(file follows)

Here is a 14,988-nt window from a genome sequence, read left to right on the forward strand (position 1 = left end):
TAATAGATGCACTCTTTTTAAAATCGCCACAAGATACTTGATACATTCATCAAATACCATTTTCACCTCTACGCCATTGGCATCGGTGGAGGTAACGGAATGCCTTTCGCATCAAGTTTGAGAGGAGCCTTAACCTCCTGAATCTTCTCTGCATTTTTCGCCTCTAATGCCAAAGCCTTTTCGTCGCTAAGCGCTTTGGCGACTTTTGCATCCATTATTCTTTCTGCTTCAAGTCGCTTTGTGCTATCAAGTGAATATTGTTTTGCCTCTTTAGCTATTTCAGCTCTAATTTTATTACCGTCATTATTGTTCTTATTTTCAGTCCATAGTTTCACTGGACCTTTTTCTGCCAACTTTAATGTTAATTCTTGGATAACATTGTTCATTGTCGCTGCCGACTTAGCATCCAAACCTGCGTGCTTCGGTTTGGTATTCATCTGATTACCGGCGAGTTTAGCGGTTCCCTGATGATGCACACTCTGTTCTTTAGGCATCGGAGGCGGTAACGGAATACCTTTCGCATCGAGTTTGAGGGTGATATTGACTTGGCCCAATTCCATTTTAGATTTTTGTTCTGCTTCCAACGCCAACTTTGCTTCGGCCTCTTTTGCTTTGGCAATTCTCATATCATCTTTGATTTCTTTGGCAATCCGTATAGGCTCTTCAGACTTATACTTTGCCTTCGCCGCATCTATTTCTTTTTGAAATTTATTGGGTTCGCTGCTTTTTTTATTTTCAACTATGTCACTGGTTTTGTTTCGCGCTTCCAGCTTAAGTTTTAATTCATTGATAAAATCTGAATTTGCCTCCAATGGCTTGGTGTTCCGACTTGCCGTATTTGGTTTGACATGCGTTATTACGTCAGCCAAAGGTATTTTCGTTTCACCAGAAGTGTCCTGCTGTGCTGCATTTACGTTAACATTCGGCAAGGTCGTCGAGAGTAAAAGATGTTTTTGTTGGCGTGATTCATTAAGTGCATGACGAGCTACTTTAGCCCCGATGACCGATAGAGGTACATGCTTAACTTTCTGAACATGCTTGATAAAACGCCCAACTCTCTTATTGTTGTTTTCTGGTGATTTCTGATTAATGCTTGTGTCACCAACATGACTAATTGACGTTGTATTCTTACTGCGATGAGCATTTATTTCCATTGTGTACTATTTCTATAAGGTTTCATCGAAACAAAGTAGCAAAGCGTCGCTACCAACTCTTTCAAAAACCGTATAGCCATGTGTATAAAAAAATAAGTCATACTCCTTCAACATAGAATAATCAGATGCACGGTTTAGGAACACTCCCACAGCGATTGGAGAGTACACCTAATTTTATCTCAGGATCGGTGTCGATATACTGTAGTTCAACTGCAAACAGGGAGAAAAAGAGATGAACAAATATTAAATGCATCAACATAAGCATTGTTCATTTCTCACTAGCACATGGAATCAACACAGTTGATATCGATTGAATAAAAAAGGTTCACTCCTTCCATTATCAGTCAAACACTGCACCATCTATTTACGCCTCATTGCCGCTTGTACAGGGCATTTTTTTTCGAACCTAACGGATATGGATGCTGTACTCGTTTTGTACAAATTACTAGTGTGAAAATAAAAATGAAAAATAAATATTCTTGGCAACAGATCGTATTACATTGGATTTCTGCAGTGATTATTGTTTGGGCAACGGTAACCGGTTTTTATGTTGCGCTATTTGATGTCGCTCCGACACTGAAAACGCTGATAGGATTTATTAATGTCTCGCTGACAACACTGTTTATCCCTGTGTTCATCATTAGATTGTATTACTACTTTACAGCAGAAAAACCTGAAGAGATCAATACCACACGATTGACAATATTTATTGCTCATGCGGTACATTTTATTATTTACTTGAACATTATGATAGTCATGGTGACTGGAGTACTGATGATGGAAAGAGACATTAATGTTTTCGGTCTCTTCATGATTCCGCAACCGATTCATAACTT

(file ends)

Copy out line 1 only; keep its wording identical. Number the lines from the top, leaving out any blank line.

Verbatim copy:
Here is a 14,988-nt window from a genome sequence, read left to right on the forward strand (position 1 = left end):